Outcome after severe accidental hypothermia in the French Alps: A 10-year review

Guillaume Debaty, Ibrahim Moustapha, Pierre Bouzat, Maxime Maignan, Marc Blancher, Amandine Rallo, Julien Brun, Olivier Chavanon, Vincent Danel, Françoise Carpentier, Jean-François Payen, Raphaël Briot
Resuscitation 2015, 93: 118-23

OBJECTIVE: To describe the factors associated with outcome after accidental deep hypothermia.

METHODS: We conducted a retrospective cohort study on patients with accidental hypothermia (core temperature <28 °C) admitted to a Level I emergency room over a 10-year period.

RESULTS: Forty-eight patients were included with a median temperature of 26 °C (range, 16.3-28 °C) on admission. The etiology of hypothermia was exposure to a cold environment (n = 27), avalanche (n = 13) or immersion in cold water (n = 8). Mean age was 47 ± 22 years, and 58% were males. Thirty-two patients had a cardiac arrest (CA): 15 patients presented unwitnessed cardiac arrest (UCA) and 17 patients presented rescue collapse (RC). Extracorporeal life support (ECLS) was implemented in 21 patients with refractory cardiac arrest and in two patients with hemodynamic instability. Overall mortality was 50%. For cardiac arrest patients, only three out of 15 patients with UCA survived at day 28, whereas eight out of 17 patients with RC survived. The cerebral performance category score was 4 for all the survivors of UCA and 1 [range, 1-2] for survivors of RC. Patients with poor outcome presented more UCA, a lower pH, a higher serum potassium, creatinine, serum sodium or lactate level as well as more severe coagulation disorders.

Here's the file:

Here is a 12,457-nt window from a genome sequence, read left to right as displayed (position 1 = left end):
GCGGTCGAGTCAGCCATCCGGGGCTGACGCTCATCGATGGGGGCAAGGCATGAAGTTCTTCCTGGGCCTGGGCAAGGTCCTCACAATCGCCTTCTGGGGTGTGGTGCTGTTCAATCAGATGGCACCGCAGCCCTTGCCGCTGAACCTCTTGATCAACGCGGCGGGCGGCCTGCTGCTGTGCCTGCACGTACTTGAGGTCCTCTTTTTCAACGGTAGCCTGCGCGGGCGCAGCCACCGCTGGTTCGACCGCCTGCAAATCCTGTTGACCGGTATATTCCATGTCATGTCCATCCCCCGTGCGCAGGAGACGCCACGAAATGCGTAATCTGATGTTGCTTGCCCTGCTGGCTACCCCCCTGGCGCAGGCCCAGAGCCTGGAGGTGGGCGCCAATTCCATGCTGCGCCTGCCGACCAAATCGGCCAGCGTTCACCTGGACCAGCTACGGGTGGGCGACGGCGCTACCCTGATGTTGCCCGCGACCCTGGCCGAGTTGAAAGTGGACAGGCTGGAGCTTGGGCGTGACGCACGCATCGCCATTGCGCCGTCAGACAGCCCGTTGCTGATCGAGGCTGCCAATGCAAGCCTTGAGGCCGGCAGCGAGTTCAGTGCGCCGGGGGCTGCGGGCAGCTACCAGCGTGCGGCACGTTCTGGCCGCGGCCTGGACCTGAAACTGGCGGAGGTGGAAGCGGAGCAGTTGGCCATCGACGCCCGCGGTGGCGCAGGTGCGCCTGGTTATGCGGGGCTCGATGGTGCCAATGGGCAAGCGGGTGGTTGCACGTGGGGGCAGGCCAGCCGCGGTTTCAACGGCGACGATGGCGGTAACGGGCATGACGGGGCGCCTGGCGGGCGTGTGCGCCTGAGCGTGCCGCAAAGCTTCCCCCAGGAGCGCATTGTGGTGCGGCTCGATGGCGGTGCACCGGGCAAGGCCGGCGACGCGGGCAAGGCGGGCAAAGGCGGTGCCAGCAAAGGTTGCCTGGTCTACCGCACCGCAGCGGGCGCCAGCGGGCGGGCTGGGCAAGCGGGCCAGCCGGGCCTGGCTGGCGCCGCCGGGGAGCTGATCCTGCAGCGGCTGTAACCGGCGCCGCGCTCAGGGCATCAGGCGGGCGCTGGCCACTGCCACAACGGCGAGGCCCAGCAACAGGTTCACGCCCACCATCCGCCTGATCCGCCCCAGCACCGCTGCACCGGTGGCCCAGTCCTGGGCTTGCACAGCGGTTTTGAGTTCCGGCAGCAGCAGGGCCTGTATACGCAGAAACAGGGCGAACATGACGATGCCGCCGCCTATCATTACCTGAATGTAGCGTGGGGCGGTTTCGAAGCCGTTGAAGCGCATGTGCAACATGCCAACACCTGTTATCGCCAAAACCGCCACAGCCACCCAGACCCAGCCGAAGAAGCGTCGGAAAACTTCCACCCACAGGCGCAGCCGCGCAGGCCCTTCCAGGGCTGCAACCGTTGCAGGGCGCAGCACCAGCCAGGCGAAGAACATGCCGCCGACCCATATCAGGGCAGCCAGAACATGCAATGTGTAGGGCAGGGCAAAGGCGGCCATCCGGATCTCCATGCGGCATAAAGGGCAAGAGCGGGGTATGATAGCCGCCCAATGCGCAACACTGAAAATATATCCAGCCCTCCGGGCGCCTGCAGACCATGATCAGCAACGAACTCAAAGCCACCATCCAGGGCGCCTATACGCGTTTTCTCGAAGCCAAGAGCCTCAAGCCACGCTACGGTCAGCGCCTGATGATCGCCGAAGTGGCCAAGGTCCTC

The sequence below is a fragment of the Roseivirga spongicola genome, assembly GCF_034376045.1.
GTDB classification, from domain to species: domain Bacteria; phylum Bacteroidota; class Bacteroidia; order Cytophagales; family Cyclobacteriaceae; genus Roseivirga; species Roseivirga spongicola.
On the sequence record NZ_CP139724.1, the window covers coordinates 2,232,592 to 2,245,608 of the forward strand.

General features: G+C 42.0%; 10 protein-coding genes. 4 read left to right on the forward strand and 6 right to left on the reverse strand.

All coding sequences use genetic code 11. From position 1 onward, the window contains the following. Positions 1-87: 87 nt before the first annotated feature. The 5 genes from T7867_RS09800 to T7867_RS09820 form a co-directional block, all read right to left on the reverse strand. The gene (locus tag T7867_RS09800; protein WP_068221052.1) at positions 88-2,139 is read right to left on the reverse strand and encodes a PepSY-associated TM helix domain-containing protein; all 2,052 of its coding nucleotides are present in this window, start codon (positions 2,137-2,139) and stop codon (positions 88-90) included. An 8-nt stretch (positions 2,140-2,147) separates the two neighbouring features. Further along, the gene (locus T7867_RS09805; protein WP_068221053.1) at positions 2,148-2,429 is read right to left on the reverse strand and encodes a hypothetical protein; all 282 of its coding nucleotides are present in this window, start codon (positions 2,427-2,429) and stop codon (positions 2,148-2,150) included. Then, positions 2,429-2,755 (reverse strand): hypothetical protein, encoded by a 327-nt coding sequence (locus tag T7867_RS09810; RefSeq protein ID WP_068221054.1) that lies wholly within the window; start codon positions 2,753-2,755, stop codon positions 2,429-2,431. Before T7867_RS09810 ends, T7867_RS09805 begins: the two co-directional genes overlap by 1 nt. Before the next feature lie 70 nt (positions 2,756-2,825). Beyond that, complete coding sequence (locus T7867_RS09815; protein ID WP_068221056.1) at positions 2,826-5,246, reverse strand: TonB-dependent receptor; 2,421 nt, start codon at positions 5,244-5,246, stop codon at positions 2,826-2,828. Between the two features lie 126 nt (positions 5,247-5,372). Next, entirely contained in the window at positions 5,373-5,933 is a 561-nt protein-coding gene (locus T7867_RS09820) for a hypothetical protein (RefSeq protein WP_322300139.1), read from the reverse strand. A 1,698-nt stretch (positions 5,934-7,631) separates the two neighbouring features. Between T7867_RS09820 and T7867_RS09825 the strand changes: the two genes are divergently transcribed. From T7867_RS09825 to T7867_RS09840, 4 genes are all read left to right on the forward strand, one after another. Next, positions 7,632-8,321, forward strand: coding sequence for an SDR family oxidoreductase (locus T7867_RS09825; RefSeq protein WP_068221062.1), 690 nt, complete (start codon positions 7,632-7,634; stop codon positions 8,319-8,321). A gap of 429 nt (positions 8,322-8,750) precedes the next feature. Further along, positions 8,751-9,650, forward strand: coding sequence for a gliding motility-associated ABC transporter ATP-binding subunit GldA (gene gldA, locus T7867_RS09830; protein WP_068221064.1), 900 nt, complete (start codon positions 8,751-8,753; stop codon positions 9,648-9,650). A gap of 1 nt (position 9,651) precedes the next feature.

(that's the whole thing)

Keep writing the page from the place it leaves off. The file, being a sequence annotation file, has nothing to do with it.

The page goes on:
CONCLUSION: Cardiac arrest related to rescue collapse was associated with favorable outcome. On-scene rescue collapse should prompt prolonged resuscitation and ECLS rewarming in all CA patients with deep hypothermia. Conversely, unwitnessed cardiac arrest was associated with unfavorable outcome and will likely not benefit from ECLS.

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